Fight like a girl : 50 feminists who changed the world by Laura Barcella

Feminism is a hot topic. The battle for gender equality is being fought by everybody from politicians to indie social media campaigners, celebrities to school girls. But how did we get here and who paved the way for today’s badass women? ‘Fight Like a Girl’ profiles 50 fearless women – both the historical icons and the unsung heroes – such as Mary Wollstonecraft, Frida Kahlo and Roxane Gay. Each extraordinary life story is accompanied by a stunning portrait, along with eye-opening sidebars on their hard-fought causes and iconic quotes. Be inspired by their stories, arm yourself with their knowledge, get active and ‘Fight like a girl.’

 

Release by Patrick Ness

Today will change Adam Thorn’s life. Between his religious family, unpleasant boss and his ex-boyfriend, the bindings of his world are coming undone. And way across town, a ghost has risen from the lake. Is there time for Adam to find his release?

 

 

History is all you left me by Adam Silvera

OCD-afflicted seventeen-year-old, Griffin, has just lost his first love – his best friend, ex-boyfriend and the boy he believed to be his ultimate life partner – in a drowning accident. In a desperate attempt to hold onto every last piece of the past, a broken Griffin forges a friendship with Theo’s new college boyfriend, Jackson. And Griffin will stop at nothing to learn every detail of Theo’s new college life, and ultimate death. But as the grieving pair grows closer, readers will question Griffin’s own version of the truth – both in terms of what he’s willing to hide, and what true love ultimately means.

The last days of Archie Maxwell by Annabel Pitcher

Dads leave home all the time. It’s not that unusual, really. Leon’s dad walked out. So did Mo’s. But Archie’s? Well, that’s a different story – a story that Archie must keep secret at all cost. Archie knows he should accept Dad for who he is, so he hides his turmoil until he can stand it no longer. With nowhere else to turn, he finds himself at the railway track. The track has been calling to him, promising escape, and release. The only problem is, it’s been calling to someone else too.

 

If I was your Girl by Meredith Russo

My name is Amanda. I’m 18. When you look at me, you might see that I’m pretty and popular, you might think my life is easy. But being me has never been easy – because I haven’t always been Amanda. When I was born, I was named Andrew. Now, at my new school, I finally feel like myself. But do I owe my new friends the truth about my past?

 

Lies we tell ourselves by Robin Talley

In 1959 Virginia, the lives of two girls on opposite sides of the battle for civil rights will be changed forever. Sarah Dunbar is one of the first black students to attend the previously all-white Jefferson High School. Linda Hairston is the daughter of one of the town’s most vocal opponents of school integration. She has been taught all her life that the races should be kept ‘separate but equal.’ Forced to work together on a school project, Sarah and Linda must confront harsh truths about race, power and how they really feel about one another.

 

All of the recommended titles can be borrowed from Wokingham Borough Libraries https://wokingham.spydus.co.uk or visit www.wokingham.gov.uk/libraries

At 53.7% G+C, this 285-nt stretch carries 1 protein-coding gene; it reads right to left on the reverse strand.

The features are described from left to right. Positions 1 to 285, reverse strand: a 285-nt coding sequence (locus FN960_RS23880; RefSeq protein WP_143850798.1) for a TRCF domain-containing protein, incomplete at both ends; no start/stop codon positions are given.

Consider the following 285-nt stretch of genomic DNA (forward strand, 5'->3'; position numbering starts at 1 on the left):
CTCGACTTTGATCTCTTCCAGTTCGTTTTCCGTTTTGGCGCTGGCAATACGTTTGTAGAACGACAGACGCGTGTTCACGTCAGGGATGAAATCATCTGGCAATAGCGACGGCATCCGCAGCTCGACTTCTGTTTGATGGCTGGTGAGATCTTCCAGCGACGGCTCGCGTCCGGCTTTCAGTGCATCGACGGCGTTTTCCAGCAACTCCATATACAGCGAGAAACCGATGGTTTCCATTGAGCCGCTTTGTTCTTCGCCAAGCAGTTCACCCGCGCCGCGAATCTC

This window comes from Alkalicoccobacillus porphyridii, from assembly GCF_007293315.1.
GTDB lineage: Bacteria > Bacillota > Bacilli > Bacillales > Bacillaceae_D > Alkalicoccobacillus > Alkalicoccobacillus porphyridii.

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Books for Children for LGBT History Month 2018

To celebrate LGBT (Lesbian, Gay, Bisexual and Transgender) month we have put together a alist of recommended titles for Children2018-Badge-354-x-354-JPG-300x300

 

Heather has two mummies by Lesléa Newman

Heather’s favourite number is two – she has two arms, two legs, two pets and two lovely mummies. But when Heather goes to school for the first time, someone asks her about her daddy – and Heather doesn’t have a daddy! But then the class all draw portraits of their families, and not one single drawing is the same. Heather and her classmates realise – it doesn’t matter who makes up a family, the most important thing is that all the people in it love one another very much.

 

Josh and Jaz have three mums by Hedi Argent ; illustrations by Amanda Wood

This illustrated book for children aged five to eight helps to explain the diversity and ‘difference’ of family groups, and encourages an understanding and appreciation of same sex parents

 

And Tango makes three by Justin Richardson and Peter Parnell ; illustrated by Henry Cole.

The heartwarming true story of two penguins that create a nontraditional family. At the penguin house at the Central Park Zoo, two penguins named Roy and Silo were a little bit different from the others. But their desire for a family was the same. And with the help of a kindly zookeeper, Roy and Silo got the chance to welcome a baby penguin of their very own.

 

This is my family : a first look at same-sex parents by Pat Thomas and illustrated by Lesley Harker

This text introduces children to families that have parents of the same sex. Whether a family has a mum and a dad, or two mums or two dads, this book shows that all parents love, care, and support their children in the same way.

 

The boy in the dress by David Walliams

Dennis was different. Why was he different, you ask? Well, a small clue might be in the title of this book. Charming, surprising and hilarious will touch the hearts (and funny bones) of children and adults alike.

 

The Sleeper and the Spindle by Neil Gaiman and illustrated by Chris Riddell

On the eve of her wedding, a young queen sets out to rescue a princess from an enchantment. She casts aside her fine wedding clothes, takes her chain mail and her sword and follows her brave dwarf retainers into the tunnels under the mountain towards the sleeping kingdom. This queen will decide her own future – and the princess who needs rescuing is not quite what she seems.

My princess boy: a mom’s story about a young boy who loves to dress up by Cheryl Kilodavis and illustrated by Suzanne DeSimone.